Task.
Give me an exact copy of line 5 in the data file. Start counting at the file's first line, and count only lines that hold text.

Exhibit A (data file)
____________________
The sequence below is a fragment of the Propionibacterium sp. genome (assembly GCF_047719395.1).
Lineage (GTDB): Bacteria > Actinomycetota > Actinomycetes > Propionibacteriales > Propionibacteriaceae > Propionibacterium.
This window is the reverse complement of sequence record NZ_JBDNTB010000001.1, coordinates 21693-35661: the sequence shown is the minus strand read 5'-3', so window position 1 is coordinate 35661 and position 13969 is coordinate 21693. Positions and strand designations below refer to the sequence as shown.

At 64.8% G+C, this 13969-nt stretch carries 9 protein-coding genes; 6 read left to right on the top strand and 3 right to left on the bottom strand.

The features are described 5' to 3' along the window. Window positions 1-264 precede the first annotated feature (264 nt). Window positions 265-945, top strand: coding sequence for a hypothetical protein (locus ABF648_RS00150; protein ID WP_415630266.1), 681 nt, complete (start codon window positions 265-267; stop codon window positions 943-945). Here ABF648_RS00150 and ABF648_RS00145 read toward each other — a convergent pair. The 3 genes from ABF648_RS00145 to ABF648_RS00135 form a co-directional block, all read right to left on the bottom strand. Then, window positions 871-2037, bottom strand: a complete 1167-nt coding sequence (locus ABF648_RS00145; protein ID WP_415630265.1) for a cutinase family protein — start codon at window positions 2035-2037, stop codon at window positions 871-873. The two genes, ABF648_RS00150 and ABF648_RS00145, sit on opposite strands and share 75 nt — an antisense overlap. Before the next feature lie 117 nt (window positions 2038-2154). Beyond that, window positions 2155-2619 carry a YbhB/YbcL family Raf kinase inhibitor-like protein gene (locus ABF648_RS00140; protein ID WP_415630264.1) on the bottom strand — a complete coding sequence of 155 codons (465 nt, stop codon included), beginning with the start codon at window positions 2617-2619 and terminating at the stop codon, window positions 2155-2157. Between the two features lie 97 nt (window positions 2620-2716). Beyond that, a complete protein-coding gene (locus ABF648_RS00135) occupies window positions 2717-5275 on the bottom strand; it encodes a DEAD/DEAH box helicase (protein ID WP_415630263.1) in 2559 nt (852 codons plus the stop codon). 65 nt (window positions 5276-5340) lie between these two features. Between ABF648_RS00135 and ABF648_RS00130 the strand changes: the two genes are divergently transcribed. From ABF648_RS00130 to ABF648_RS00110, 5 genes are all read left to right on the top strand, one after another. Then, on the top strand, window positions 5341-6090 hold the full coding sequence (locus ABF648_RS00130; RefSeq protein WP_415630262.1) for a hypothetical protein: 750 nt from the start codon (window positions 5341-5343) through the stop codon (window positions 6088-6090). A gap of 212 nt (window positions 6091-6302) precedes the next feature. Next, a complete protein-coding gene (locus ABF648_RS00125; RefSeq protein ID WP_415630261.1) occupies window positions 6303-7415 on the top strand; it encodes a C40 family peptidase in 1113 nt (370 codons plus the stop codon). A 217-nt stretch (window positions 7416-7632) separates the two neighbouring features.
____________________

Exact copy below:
The features are described 5' to 3' along the window. Window positions 1-264 precede the first annotated feature (264 nt). Window positions 265-945, top strand: coding sequence for a hypothetical protein (locus ABF648_RS00150; protein ID WP_415630266.1), 681 nt, complete (start codon window positions 265-267; stop codon window positions 943-945). Here ABF648_RS00150 and ABF648_RS00145 read toward each other — a convergent pair. The 3 genes from ABF648_RS00145 to ABF648_RS00135 form a co-directional block, all read right to left on the bottom strand. Then, window positions 871-2037, bottom strand: a complete 1167-nt coding sequence (locus ABF648_RS00145; protein ID WP_415630265.1) for a cutinase family protein — start codon at window positions 2035-2037, stop codon at window positions 871-873. The two genes, ABF648_RS00150 and ABF648_RS00145, sit on opposite strands and share 75 nt — an antisense overlap. Before the next feature lie 117 nt (window positions 2038-2154). Beyond that, window positions 2155-2619 carry a YbhB/YbcL family Raf kinase inhibitor-like protein gene (locus ABF648_RS00140; protein ID WP_415630264.1) on the bottom strand — a complete coding sequence of 155 codons (465 nt, stop codon included), beginning with the start codon at window positions 2617-2619 and terminating at the stop codon, window positions 2155-2157. Between the two features lie 97 nt (window positions 2620-2716). Beyond that, a complete protein-coding gene (locus ABF648_RS00135) occupies window positions 2717-5275 on the bottom strand; it encodes a DEAD/DEAH box helicase (protein ID WP_415630263.1) in 2559 nt (852 codons plus the stop codon). 65 nt (window positions 5276-5340) lie between these two features. Between ABF648_RS00135 and ABF648_RS00130 the strand changes: the two genes are divergently transcribed. From ABF648_RS00130 to ABF648_RS00110, 5 genes are all read left to right on the top strand, one after another. Then, on the top strand, window positions 5341-6090 hold the full coding sequence (locus ABF648_RS00130; RefSeq protein WP_415630262.1) for a hypothetical protein: 750 nt from the start codon (window positions 5341-5343) through the stop codon (window positions 6088-6090). A gap of 212 nt (window positions 6091-6302) precedes the next feature. Next, a complete protein-coding gene (locus ABF648_RS00125; RefSeq protein ID WP_415630261.1) occupies window positions 6303-7415 on the top strand; it encodes a C40 family peptidase in 1113 nt (370 codons plus the stop codon). A 217-nt stretch (window positions 7416-7632) separates the two neighbouring features.